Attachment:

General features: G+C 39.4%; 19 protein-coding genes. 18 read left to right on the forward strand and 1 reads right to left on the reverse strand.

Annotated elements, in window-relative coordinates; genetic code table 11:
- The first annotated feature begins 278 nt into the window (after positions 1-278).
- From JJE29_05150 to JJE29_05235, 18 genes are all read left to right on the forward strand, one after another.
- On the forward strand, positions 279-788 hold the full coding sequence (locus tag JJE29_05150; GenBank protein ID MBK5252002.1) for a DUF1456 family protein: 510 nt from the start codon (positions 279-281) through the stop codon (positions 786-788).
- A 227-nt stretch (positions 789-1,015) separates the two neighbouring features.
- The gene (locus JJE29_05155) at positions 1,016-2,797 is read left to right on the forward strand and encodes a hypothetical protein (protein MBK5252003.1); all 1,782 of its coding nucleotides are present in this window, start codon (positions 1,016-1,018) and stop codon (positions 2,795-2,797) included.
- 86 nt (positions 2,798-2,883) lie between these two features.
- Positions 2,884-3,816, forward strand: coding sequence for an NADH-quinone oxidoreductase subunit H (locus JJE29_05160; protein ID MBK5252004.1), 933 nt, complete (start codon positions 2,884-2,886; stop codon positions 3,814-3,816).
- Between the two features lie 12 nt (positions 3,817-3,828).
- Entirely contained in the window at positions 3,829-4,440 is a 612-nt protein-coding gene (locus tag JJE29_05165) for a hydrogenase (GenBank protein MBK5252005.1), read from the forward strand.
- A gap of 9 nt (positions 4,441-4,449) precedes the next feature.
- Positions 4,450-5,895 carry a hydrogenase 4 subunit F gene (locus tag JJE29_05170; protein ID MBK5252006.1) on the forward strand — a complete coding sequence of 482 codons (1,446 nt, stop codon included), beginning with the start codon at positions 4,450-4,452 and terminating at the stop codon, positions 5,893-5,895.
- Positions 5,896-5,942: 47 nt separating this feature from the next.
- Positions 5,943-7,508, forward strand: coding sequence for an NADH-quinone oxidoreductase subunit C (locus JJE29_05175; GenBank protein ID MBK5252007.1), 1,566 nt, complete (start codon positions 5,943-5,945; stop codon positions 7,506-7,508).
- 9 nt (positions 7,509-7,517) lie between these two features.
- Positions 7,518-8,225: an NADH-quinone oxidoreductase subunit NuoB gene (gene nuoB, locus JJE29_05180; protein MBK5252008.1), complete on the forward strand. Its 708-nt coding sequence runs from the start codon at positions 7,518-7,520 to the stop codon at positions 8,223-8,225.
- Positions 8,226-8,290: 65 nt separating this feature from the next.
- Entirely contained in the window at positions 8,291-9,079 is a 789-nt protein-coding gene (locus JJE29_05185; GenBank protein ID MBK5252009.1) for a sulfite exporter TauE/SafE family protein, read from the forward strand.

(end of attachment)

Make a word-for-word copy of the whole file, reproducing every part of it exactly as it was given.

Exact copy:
General features: G+C 39.4%; 19 protein-coding genes. 18 read left to right on the forward strand and 1 reads right to left on the reverse strand.

Annotated elements, in window-relative coordinates; genetic code table 11:
- The first annotated feature begins 278 nt into the window (after positions 1-278).
- From JJE29_05150 to JJE29_05235, 18 genes are all read left to right on the forward strand, one after another.
- On the forward strand, positions 279-788 hold the full coding sequence (locus tag JJE29_05150; GenBank protein ID MBK5252002.1) for a DUF1456 family protein: 510 nt from the start codon (positions 279-281) through the stop codon (positions 786-788).
- A 227-nt stretch (positions 789-1,015) separates the two neighbouring features.
- The gene (locus JJE29_05155) at positions 1,016-2,797 is read left to right on the forward strand and encodes a hypothetical protein (protein MBK5252003.1); all 1,782 of its coding nucleotides are present in this window, start codon (positions 1,016-1,018) and stop codon (positions 2,795-2,797) included.
- 86 nt (positions 2,798-2,883) lie between these two features.
- Positions 2,884-3,816, forward strand: coding sequence for an NADH-quinone oxidoreductase subunit H (locus JJE29_05160; protein ID MBK5252004.1), 933 nt, complete (start codon positions 2,884-2,886; stop codon positions 3,814-3,816).
- Between the two features lie 12 nt (positions 3,817-3,828).
- Entirely contained in the window at positions 3,829-4,440 is a 612-nt protein-coding gene (locus tag JJE29_05165) for a hydrogenase (GenBank protein MBK5252005.1), read from the forward strand.
- A gap of 9 nt (positions 4,441-4,449) precedes the next feature.
- Positions 4,450-5,895 carry a hydrogenase 4 subunit F gene (locus tag JJE29_05170; protein ID MBK5252006.1) on the forward strand — a complete coding sequence of 482 codons (1,446 nt, stop codon included), beginning with the start codon at positions 4,450-4,452 and terminating at the stop codon, positions 5,893-5,895.
- Positions 5,896-5,942: 47 nt separating this feature from the next.
- Positions 5,943-7,508, forward strand: coding sequence for an NADH-quinone oxidoreductase subunit C (locus JJE29_05175; GenBank protein ID MBK5252007.1), 1,566 nt, complete (start codon positions 5,943-5,945; stop codon positions 7,506-7,508).
- 9 nt (positions 7,509-7,517) lie between these two features.
- Positions 7,518-8,225: an NADH-quinone oxidoreductase subunit NuoB gene (gene nuoB, locus JJE29_05180; protein MBK5252008.1), complete on the forward strand. Its 708-nt coding sequence runs from the start codon at positions 7,518-7,520 to the stop codon at positions 8,223-8,225.
- Positions 8,226-8,290: 65 nt separating this feature from the next.
- Entirely contained in the window at positions 8,291-9,079 is a 789-nt protein-coding gene (locus JJE29_05185; GenBank protein ID MBK5252009.1) for a sulfite exporter TauE/SafE family protein, read from the forward strand.